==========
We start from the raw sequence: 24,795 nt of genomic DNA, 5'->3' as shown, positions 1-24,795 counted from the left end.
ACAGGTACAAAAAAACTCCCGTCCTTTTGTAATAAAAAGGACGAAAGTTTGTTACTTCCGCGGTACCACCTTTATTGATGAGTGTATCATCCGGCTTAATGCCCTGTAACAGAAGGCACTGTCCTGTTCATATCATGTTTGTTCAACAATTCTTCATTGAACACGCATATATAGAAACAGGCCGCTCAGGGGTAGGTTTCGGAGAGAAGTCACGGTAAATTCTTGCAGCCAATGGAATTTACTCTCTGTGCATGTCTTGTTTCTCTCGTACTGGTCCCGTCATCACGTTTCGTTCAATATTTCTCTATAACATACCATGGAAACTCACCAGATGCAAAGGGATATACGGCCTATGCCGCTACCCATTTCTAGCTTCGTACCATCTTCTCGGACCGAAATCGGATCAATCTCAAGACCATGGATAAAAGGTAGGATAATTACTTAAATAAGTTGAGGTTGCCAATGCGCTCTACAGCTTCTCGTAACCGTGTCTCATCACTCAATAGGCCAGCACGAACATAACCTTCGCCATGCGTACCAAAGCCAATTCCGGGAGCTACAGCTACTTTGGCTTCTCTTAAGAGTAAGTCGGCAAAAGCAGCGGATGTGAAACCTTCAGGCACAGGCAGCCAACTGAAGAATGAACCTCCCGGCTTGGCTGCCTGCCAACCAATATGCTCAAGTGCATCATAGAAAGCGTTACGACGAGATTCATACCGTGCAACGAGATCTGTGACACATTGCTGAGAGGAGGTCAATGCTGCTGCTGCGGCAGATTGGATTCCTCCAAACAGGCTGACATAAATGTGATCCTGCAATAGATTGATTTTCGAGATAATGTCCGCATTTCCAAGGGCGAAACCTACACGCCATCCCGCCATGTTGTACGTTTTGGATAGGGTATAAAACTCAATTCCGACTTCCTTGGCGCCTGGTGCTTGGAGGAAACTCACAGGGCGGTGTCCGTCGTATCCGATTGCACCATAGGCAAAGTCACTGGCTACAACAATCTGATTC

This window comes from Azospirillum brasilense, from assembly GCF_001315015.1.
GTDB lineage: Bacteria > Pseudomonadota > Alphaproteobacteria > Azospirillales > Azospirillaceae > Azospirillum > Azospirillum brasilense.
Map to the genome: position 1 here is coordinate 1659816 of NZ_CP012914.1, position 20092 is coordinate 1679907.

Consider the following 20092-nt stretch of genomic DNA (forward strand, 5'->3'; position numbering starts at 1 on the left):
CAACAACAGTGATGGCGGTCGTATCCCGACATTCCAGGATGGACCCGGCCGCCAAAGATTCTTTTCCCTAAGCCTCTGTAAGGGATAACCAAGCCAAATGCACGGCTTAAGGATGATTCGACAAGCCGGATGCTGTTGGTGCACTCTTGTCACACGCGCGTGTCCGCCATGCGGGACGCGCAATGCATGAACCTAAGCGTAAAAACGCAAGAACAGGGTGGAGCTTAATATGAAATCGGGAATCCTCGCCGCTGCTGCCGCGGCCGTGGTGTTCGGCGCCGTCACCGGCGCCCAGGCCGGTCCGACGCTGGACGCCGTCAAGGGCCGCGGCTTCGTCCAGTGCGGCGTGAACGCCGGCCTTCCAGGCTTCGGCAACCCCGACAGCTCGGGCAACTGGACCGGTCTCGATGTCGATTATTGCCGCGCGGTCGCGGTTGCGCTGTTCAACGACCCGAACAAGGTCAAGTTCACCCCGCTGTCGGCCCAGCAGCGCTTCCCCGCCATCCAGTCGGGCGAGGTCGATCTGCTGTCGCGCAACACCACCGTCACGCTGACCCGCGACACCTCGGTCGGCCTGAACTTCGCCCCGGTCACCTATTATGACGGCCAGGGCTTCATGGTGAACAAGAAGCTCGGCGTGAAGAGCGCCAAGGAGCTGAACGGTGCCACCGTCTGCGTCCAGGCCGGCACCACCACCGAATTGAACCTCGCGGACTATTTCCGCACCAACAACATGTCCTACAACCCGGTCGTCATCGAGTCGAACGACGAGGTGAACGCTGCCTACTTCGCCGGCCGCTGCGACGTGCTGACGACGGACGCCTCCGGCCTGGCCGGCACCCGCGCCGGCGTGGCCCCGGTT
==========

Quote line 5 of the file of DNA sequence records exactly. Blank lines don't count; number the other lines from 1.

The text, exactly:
Map to the genome: position 1 here is coordinate 1659816 of NZ_CP012914.1, position 20092 is coordinate 1679907.